Monaciello Served A Meal I Won’t Soon Forget
My wife and I ordered the pork belly appetizer ($10) which included peach habanero jelly, bacon butter, pickled shallots, chipotle walnuts, corn and cilantro. I’m aware that everyone and their mother has a pork belly dish these days, but this one sounded too good to pass up.
The pork was well-crisped on the outside and tender on the inside. The walnuts added a great crunch and subtle smoke flavor. The sweet-heat jelly perfectly balanced the savory and salty qualities of the pork and the acidic shallots. Additional sweetness came from the corn and candied lemon zest garnish. The ingredient not included in the description that really elevates this dish is the pulverized pork cracklin. If you want a textural powerhouse packed with flavor, look no further than pulverized pork cracklin.
My wife ordered a glass of the Jlohr Valdiquice ($7), a red wine blend, with her meal. Shanley explained that the strain of grapes used to make this wine was thought to be extinct for many years, but was recently revived. My wife said it was light for a red wine with touches of sweetness and acidity.
For my wife’s entrée, she selected the Sausage and Peppers Sandwich ($13) which included her choice of soup, salad or curly fries. At the advice of Shanley, she chose the ginger, carrot and onion soup. The soup was especially fragrant with every ingredient playing a part but not dominating the dish. A bit of cream and expert preparation gave the dish the silkiest texture.
The sandwich included a house-made sausage, bell peppers, onions, roasted garlic and blue cheese crumbles. The produce was well-seasoned and cooked. The bread had the right give and resistance in the right spots. The sausage itself was spectacular. The outside of the sausage was browned well and had a great snap. The interior was especially moist, delicate, smooth and fragrant. The flavor was sweet and earthy with notes of fennel and herbs. The blue cheese and roasted garlic added salt, creaminess, and savory qualities to the sandwich. The enjoyment of every bite lingered.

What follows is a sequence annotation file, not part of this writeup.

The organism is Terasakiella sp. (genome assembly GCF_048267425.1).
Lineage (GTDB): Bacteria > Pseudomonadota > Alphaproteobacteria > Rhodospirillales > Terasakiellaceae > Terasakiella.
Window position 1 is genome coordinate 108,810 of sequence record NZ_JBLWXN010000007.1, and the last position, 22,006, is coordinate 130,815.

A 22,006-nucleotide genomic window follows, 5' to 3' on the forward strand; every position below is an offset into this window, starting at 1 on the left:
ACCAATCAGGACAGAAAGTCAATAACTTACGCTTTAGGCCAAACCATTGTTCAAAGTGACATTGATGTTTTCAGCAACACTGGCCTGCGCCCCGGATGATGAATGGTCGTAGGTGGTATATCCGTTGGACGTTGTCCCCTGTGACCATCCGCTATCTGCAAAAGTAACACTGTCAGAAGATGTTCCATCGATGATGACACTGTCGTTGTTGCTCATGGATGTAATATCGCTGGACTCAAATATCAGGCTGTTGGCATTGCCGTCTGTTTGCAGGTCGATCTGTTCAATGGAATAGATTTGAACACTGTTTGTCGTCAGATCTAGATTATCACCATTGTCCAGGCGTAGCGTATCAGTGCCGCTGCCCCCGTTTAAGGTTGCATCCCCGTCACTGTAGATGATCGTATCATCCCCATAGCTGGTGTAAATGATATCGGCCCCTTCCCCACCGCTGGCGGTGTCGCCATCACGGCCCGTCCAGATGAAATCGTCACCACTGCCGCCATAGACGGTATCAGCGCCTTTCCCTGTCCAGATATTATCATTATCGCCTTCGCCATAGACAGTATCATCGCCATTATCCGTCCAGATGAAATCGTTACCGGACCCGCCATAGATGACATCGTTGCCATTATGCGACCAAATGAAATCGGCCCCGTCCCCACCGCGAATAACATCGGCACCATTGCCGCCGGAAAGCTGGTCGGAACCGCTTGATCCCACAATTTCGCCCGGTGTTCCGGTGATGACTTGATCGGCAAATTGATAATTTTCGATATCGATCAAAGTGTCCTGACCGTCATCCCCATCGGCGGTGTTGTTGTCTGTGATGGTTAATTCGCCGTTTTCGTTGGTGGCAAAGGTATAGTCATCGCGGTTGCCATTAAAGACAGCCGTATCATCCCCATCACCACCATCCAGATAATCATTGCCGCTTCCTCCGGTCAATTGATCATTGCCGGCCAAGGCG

For my entrée, I chose the agnolotti ($15), which are small flat ravioli. The dish included spinach, artichoke, caramelized onions, sweet peppers, corn and blue cheese crumbles. The pasta was cooked to spot-on al dente. Surrounding the pasta were red, yellow and orange peppers cut into attractive ribbons. The deep green of the well-cooked spinach alongside the multicolored peppers and yellow corn made the dish a sight to see. The starch in the sauce created a fantastic viscosity that allowed the sauce to cling to the pasta. The sweetness of the caramelized onions was cut with the saltiness of the blue cheese. The portion was generous and the ratio of pasta to produce was well balanced.